On some emergency runs, Houston Fire Department paramedic Charles Harper calls for his new rescue breathing tool before he has even seen his next patient.
Harper, who has been a medic for 20 years, can often hear the fluid in someone s lungs from a room away. You can hear them gurgling before you even get to them, he says. They are drowning in their own fluid. It is one terrible way to suffer and die.
This crisis is often caused by congestive heart failure, which kills 53,800 people and costs the nation nearly $28 billion a year in health care expenses, American Heart Association data show.
For more than 30 years, paramedics have been saving the lives of these patients by inserting, through the vocal cords, a breathing tube about the width of a small garden hose and then pushing air into the lungs with an inflatable bag. Called intubating, it s the street version of a hospital s mechanical ventilator.
But the aggressive treatment is very uncomfortable for those on the receiving end, and it carries the risk of dangerous infection. So a device more commonly found in the hospital is making its way into the nation s ambulances, including Harper s rig in Houston.
Harper asks firefighters to bring him the breathing device known as CPAP, for continuous positive airway pressure. The football-size device with long plastic tubing and a plastic mask is being used now by emergency crews in seven other big cities, including Miami and Boston. Another 16, including Atlanta and Philadelphia, plan to put the device in ambulances soon, this month s Journal of Emergency Medical Services (JEMS) reports.
The device has been used by hospitals for about 15 years. More recently, it has been used in homes to help people with sleep apnea get a full night s rest. An ambulance CPAP costs about $900.
Delay born of fear
Congestive heart failure can cause fluid buildup in the lungs, leading to one of the most dire respiratory emergencies: severe pulmonary edema.
Because the heart has been weakened by disease, blood does not flow through the lungs with normal force. As a result, something as common as eating too much salt can cause plasma to seep into the tiny sacs of the lungs where air is exchanged. Patients feel as if they are suffocating as fluid from their blood fills their lungs.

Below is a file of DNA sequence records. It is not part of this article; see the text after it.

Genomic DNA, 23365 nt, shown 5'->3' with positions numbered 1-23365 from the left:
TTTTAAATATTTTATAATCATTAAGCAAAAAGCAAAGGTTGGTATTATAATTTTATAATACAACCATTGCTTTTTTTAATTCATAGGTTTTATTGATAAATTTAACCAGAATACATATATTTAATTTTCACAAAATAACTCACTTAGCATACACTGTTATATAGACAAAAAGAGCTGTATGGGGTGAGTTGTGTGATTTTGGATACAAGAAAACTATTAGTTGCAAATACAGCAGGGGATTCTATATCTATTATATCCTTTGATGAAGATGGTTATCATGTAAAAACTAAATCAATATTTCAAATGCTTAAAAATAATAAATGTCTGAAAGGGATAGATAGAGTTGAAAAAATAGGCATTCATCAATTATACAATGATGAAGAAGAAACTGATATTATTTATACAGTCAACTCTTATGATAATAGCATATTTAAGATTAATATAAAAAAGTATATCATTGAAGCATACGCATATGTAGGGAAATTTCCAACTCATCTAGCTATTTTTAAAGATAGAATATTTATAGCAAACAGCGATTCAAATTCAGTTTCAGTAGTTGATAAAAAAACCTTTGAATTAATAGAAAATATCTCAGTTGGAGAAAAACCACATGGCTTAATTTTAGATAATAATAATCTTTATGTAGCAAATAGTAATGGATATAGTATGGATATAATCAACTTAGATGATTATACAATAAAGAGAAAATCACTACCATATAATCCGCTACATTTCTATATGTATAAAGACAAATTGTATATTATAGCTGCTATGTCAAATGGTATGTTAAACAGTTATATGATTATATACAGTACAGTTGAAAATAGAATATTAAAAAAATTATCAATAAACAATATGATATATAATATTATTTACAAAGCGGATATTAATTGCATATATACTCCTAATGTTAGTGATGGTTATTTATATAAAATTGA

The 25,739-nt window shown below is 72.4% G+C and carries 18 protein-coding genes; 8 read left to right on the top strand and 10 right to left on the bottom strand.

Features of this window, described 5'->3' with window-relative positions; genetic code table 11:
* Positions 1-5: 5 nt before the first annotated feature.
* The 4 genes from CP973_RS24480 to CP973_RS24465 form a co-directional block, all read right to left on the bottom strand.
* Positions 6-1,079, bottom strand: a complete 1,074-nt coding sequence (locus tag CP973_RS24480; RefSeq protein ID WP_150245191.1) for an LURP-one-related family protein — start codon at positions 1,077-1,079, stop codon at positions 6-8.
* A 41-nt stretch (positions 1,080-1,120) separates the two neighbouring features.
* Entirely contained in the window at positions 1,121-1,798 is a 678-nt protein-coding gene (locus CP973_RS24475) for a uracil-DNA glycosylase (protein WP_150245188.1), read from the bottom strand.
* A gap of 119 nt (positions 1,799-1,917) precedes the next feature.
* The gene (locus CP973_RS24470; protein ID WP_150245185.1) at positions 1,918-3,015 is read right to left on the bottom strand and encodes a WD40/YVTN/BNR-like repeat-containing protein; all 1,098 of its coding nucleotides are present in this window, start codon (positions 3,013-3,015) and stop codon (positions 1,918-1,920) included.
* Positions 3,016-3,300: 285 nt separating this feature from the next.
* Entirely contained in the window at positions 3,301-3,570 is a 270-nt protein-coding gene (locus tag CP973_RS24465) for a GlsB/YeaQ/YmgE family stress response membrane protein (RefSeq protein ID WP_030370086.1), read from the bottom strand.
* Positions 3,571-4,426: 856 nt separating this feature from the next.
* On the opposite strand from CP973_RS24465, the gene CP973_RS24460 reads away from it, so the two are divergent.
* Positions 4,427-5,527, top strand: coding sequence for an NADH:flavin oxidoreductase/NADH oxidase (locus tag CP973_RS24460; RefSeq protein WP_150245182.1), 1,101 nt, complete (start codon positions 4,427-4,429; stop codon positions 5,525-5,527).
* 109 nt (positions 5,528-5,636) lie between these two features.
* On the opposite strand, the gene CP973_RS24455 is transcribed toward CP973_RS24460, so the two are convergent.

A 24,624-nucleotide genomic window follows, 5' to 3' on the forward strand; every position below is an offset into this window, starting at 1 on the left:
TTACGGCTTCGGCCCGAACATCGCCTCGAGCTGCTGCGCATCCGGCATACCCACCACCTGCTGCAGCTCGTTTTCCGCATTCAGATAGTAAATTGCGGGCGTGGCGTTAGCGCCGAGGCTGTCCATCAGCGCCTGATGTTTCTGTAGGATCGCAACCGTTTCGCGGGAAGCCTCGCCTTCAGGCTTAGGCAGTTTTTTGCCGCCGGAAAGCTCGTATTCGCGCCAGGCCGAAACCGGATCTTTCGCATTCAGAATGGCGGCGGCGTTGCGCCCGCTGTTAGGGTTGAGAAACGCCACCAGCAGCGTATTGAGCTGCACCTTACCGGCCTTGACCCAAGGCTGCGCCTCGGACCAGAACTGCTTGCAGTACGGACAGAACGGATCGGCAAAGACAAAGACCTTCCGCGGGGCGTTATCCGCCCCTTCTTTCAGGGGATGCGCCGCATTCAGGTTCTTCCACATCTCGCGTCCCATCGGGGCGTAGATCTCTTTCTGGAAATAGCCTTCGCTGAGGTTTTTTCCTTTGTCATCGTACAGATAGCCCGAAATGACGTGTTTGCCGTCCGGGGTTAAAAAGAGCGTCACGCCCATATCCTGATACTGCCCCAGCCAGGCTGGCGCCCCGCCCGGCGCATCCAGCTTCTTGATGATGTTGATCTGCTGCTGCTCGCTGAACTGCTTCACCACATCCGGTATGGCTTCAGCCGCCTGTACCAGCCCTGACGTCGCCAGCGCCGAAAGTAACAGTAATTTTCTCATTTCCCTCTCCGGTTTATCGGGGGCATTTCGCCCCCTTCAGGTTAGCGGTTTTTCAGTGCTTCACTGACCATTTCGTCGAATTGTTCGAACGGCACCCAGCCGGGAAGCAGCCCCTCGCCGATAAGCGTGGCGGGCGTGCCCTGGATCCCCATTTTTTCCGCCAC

Heart-failure patients often try to sit up straight and labor through hours of breathing difficulty — hoping their lungs clear with time — before seeking help. Those who have had breathing tubes inserted in the past sometimes delay the call out of fear of another tube.
Intubating a conscious patient for pulmonary edema is scary for everyone involved. It s scary for the patient, and it s scary for the paramedic, says David Persse, Houston s EMS medical director.
Even when a breathing tube is placed properly, there is the danger that the patient will contract a particularly deadly infection known as VAP, for ventilator-associated pneumonia. The pneumonia is included in several nationwide patient safety initiatives because about half of the people who develop it die.
The CPAP device often prevents the need for a breathing tube because oxygen can be given through the breathing mask to push the fluid out of the lungs and back into the bloodstream where it belongs.
The relief is almost immediate, says James McCarthy, medical director at Memorial Hermann s emergency center. It s incredible to see. From a health-provider standpoint, you look like a hero.
Once the fluid crisis is resolved, doctors can treat the underlying causes, such as sodium or medication imbalances. Many patients can return home within a day or so.
We need an alternative
Patients who arrive at the hospital with breathing tubes inserted by paramedics typically end up in the intensive care unit, where the first day of ventilator care alone costs $8,000.
If even a fraction of these intubations were prevented by using CPAP, Memorial Hermann officials estimate, at least $800,000 a year would be saved in vent costs.
Thomas Flanagan, chief operating officer, says the hospital has given the Houston Fire Department enough CPAP machines and breathing devices to treat 900 patients as part of a growing partnership that aims to provide higher quality care while streamlining emergency medical services.
Persse, who is also the head of Houston s Public Health Authority, says, Sure, the paramedics can do the more dramatic thing and intubate the patient, but that is not necessarily the best thing to do. It s the wise paramedic who knows we need an alternative to intubating patients.
Some states are going further with CPAP, allowing emergency technicians with only basic training — those not trained as paramedics — to use the device.
Wisconsin started allowing EMTs to use the device in 2003 and now makes it part of their basic training, according to the JEMS report. Other states have followed, including Louisiana, Minnesota, Ohio, Oklahoma, Pennsylvania and Tennessee.
Harper says the device is not always enough for the sickest patients, who still need intubation.
But as patients learn that CPAP is on the rigs, he says, some may call 911 sooner for help: They sit there for several hours trying to avoid going to the ER.